Under capitalism competition means that the aim of production must be to increase exchange-value and thus profit. Overall increases in exchange-value or growth in GDP are achieved through increases in efficiency, which result in a reduction of productive inputs (labour, capital, material, energy, etc.) for a given amount of output. This then means that either more of that given product can be produced or if there is no market requirement for an increase in that particular product then labour can correspondingly be reduced, through making workers redundant, thus devaluing labour across the economy and increasing profit .

Yet as outlined by GA Cohen if the aim of production is to increase use-value then gains in efficiency would alternatively be used for an equivalent reduction in toil (activity which is unappealing) and the extension of leisure (freedom from unappealing activity). Under such a system gains in efficiency would be used to achieve a continual improvement in poor quality work, so to reduce toil where possible and extending leisure time to compensate for any remaining necessary toil.

In regards to ecological destruction a system based around use-value would be both directly and indirectly beneficial. Firstly assuming it is a human desire to maintain ones environment, the value of ecologically destructive products such as fossil fuels would be massively devalued as environmental damage would no longer be externalised. Secondly if production were aimed towards producing use-value then significantly less production would be necessary. As Cohen explains it is “the business of the automotive industry to make money, not cars. That is, indeed, why it makes so many cars. It might make fewer if its goal were not making money but say, providing people with efficient and inoffensive means of transport.”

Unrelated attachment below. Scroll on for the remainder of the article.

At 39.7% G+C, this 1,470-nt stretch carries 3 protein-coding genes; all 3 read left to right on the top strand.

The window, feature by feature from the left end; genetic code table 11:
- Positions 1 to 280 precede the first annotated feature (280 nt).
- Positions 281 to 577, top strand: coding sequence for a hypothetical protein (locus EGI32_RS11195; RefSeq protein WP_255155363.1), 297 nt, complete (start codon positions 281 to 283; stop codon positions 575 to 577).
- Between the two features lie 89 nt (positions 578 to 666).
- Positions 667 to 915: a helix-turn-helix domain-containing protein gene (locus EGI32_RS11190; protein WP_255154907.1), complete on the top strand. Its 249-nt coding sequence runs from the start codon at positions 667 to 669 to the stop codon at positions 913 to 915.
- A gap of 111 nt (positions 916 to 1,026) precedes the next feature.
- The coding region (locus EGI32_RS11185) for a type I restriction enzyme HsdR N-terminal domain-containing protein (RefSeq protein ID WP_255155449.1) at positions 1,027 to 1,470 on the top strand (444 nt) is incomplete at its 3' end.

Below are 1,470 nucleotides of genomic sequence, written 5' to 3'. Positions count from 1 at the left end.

Obviously, focusing on use-value would lead to radically lower growth in GDP, but it should not concern us at what level that growth is. With externalities internalised by use-value, exchange-value growth would simply be irrelevant. Yet by emphasising the level of exchange-value growth, ‘zero-growth’ advocates are both reinforcing the fetisihisation of exchange-value and failing to highlight a fundamental critique of capitalism as such is reactionary. Capitalism without exchange-value growth is simply not possible, while envisioning post capitalist society in terms of exchange-value is undesirable if not futile.

If capitalism is the society of exchange-value then socialism is the society of use-value, or in other-words while the aim of capitalism is the maximisation of profit, socialism is the fulfillment  of desire through sustainable and fulfilling work and increased leisure time. We need to shift the debate away from exchange-value to use-value. This new focus would mean an economy which continual uses efficiency to increase leisure and decreases toil. Capitalism is now proving a fetter to human productive development of use-value, Terry Eagleton points out the irony of capitalism is that it generates a surplus of such magnitude that it could massively increase leisure but it creates this surplus in such a way that it “demands constant accumulation and expansion and thus constant labour”.

Our slogan should not be ‘no growth!’ but rather ‘Growth for their profits No! Growth in fulfillment of our desires Yes!